PARKERSBURG - For young people interested in experiencing live theater, a local theater program is preparing for a new year.
The Theatre de Jeunesse Inc. held pre-auditions at the Parkersburg Academy on 38th Street Sunday afternoon, following a similar class on Saturday at Marietta College in Marietta.
From smaller children to high school and college-age teenagers, there was something for everyone to learn.
Photo by Mandi Cardosi
Connor Walker, left, and Clare Walker take instruction from choreographer Matt Carroll on Sunday afternoon at the Parkersburg Academy.
"We are targeting kids who think they might like to go into professional theater," said Linda Buchanan, administrative director of the youth theater program.
Buchanan and her husband, Gary, started Theatre de Jeunesse about three years ago to fill a void in the area, she said.
"There really isn't anywhere for (teenagers to young adults) to go to participate in the arts," she said.
The production being performed on July 12-14 and 19-21 at the Friederich Theater in the Hermann Fine Arts Center at Marietta College is from Gilbert and Sullivan's "The Pirates of Penzance." Buchanan said the workshop Sunday was to help the children and teens gain an understanding of the play by learning about the background and gaining the confidence to play a role in it.
"The Pirates of Penzance" dates back to 1879. The main character of the play is a man named Frederic who, upon turning 21, is released from a band of pirates. He comes into contact with Mabel, the daughter of Major-General Stanley and the two fall in love. Frederic discovers that he was born Feb. 29 and technically only has a birthday each leap year. His indentured state means he will have to serve another 63 years as a pirate. Bound by his own sense of duty to his work, his only solace is found in Mabel who agrees to wait from him, faithfully.
Buchanan and assistant director Karen Smith said doing classical productions makes sure there are no boundaries crossed. Galen Smith is the director of the play.
"We have to somehow relate the context of the story to them with something that they do know," Karen Smith said of teaching the young pupils about classical plays.
Meryl Walker knows first-hand what it's like to be a parent whose children are no longer exposed to the arts at school, due to budget cuts occurring nationwide. She said her children, Connor, 12, and Clare, 9, are from Williamstown where there is no presence of drama or musical theater in their school.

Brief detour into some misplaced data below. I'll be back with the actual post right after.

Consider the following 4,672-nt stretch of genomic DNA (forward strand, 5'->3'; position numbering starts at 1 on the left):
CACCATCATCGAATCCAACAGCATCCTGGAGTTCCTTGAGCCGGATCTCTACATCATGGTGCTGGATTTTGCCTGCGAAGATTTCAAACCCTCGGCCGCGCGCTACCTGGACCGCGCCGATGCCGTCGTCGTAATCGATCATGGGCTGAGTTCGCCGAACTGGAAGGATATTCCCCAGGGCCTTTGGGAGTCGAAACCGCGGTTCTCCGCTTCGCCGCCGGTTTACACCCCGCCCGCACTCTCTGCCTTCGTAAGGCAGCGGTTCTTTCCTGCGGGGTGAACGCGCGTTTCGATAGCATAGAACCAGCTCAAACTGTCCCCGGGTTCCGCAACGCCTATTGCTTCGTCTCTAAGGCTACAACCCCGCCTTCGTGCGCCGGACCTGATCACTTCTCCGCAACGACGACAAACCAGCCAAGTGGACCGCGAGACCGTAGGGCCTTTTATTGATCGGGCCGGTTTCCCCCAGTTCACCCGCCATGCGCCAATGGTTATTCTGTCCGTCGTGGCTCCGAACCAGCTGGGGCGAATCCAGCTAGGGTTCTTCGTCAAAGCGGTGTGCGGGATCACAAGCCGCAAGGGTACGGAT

She has tried various theater productions throughout the Mid-Ohio Valley to make sure her children are exposed to the artistic side of life.
Buchanan said the company tries to pick classical plays rather than well-known ones. She said it teaches the children involved more of a lesson and they can gain more of an understanding of how people in those times lived and what they experienced.
Austin Perkins, a freshman at Ohio Valley University, said he was no stranger to putting on performances. He craves the lights, camera, action part of production, he said.
"This will be my fifth play," said Perkins. "It gives you a certain rush that you don't find in many other things."
Perkins said he was interested in the role of the Major-General because it challenges him musically.
"It's like a fast rap that puts most rappers to shame," Perkins said of the well-known song beginning "I am the very model of a modern Major-General, I've information vegetable, animal, and mineral, I know the kings of England, and I quote the fights historical."
This program is presented with financial assistance through grants and from The Oakland Foundation, Artsbridge, the Belpre Area Community Development Foundation, the Ohio River Border Initiative, Easton Printing, and in partnership with the Parkersburg Art Center and the Allohak Council 618 of the Boy Scouts of America.
For more information on the production or organization visit the website at www.tdej.org.
Formal auditions for the musical will take place April 13 from 1-4 p.m. at the Hermann Fine Arts Center on Butler Street in Marietta and April 14 from 2-5 p.m. at the Parkersburg Academy on 38th Street in Parkersburg.